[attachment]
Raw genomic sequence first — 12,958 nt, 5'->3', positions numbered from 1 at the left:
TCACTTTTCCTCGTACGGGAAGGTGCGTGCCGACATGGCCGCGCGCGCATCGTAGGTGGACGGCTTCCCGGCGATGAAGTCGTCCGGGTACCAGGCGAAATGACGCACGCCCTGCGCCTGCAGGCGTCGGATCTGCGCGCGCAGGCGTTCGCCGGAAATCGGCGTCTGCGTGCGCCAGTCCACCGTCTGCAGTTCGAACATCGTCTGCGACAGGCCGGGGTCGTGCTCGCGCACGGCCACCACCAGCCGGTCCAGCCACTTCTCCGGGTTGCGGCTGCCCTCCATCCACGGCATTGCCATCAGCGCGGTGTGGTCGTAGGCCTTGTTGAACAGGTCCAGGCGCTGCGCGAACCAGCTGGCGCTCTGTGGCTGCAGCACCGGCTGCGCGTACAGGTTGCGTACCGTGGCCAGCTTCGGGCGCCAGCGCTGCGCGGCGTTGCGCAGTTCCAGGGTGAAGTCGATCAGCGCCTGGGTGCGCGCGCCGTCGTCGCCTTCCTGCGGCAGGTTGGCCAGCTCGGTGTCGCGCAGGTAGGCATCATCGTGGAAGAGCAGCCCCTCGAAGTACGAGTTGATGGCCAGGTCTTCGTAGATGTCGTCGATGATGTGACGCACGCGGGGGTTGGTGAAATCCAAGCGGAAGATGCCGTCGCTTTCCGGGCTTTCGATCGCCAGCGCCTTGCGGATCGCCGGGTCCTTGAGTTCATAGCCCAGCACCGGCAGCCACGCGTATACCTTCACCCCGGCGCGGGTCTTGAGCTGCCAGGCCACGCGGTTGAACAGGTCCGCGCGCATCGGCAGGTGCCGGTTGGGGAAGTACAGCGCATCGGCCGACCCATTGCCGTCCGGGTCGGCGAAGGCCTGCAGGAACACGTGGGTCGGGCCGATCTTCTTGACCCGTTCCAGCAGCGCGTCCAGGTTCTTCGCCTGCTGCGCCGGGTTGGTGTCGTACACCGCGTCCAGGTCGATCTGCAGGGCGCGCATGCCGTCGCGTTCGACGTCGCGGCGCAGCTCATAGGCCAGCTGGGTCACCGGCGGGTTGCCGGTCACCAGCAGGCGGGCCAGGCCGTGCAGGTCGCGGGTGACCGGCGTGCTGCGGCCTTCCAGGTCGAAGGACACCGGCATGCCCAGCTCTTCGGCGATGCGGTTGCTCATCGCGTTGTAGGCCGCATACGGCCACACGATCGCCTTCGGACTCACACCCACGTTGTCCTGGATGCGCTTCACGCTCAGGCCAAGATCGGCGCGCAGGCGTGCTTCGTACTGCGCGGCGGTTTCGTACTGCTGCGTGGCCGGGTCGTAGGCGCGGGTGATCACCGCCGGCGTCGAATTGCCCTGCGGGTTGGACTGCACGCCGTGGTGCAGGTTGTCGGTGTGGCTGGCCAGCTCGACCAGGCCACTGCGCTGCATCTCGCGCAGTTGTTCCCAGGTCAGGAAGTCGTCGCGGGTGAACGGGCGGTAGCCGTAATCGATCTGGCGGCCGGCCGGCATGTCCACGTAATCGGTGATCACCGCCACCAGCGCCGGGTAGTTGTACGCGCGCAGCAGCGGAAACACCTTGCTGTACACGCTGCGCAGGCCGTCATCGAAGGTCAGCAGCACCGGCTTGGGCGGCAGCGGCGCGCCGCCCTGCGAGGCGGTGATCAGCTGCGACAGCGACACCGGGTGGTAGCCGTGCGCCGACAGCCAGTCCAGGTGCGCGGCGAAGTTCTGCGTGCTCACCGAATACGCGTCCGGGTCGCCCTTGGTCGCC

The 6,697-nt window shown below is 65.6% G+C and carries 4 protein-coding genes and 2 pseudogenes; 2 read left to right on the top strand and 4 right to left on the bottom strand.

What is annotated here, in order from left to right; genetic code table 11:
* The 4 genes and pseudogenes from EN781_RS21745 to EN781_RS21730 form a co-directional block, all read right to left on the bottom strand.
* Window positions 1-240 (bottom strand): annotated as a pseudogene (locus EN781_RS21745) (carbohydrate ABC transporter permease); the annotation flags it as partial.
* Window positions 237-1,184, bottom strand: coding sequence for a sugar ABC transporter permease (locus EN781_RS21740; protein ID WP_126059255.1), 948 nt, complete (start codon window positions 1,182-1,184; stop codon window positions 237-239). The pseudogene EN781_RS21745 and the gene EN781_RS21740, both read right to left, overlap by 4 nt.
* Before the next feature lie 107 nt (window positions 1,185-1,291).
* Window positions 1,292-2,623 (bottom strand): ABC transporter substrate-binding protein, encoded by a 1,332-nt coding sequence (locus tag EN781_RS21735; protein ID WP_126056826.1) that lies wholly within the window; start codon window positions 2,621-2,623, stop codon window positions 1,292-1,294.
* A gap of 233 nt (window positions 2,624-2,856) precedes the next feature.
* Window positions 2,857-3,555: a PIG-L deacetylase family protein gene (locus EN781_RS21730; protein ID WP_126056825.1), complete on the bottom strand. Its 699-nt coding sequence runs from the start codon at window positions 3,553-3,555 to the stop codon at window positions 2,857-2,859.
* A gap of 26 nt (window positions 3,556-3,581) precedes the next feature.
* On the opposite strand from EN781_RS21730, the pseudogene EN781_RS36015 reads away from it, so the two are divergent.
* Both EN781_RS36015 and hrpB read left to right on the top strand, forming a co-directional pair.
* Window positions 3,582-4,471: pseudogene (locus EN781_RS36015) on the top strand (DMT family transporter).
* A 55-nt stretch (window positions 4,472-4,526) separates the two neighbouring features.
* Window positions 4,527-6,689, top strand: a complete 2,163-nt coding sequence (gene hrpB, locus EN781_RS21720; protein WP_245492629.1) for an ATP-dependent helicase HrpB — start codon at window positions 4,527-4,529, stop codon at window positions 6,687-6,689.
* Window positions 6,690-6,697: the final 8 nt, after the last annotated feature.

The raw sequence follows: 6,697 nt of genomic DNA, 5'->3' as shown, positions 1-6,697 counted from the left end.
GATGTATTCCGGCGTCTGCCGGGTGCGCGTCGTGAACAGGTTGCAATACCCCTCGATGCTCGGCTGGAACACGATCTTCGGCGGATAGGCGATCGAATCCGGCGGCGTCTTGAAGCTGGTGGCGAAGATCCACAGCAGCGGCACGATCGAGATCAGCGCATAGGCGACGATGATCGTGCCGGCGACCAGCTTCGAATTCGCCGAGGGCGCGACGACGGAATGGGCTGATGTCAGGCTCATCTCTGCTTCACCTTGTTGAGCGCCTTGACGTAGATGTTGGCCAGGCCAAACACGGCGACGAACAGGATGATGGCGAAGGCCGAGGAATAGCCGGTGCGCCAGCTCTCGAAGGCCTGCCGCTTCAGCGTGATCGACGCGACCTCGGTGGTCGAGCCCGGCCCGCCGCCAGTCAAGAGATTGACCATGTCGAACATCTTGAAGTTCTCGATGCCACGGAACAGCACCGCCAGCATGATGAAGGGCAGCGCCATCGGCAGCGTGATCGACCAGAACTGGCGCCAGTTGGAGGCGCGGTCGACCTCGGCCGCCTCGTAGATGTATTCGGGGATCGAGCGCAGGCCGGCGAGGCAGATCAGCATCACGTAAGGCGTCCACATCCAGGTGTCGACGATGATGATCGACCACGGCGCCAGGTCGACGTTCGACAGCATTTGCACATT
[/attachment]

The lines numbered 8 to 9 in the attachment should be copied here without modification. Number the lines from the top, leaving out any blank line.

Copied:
* Before the next feature lie 107 nt (window positions 1,185-1,291).
* Window positions 1,292-2,623 (bottom strand): ABC transporter substrate-binding protein, encoded by a 1,332-nt coding sequence (locus tag EN781_RS21735; protein ID WP_126056826.1) that lies wholly within the window; start codon window positions 2,621-2,623, stop codon window positions 1,292-1,294.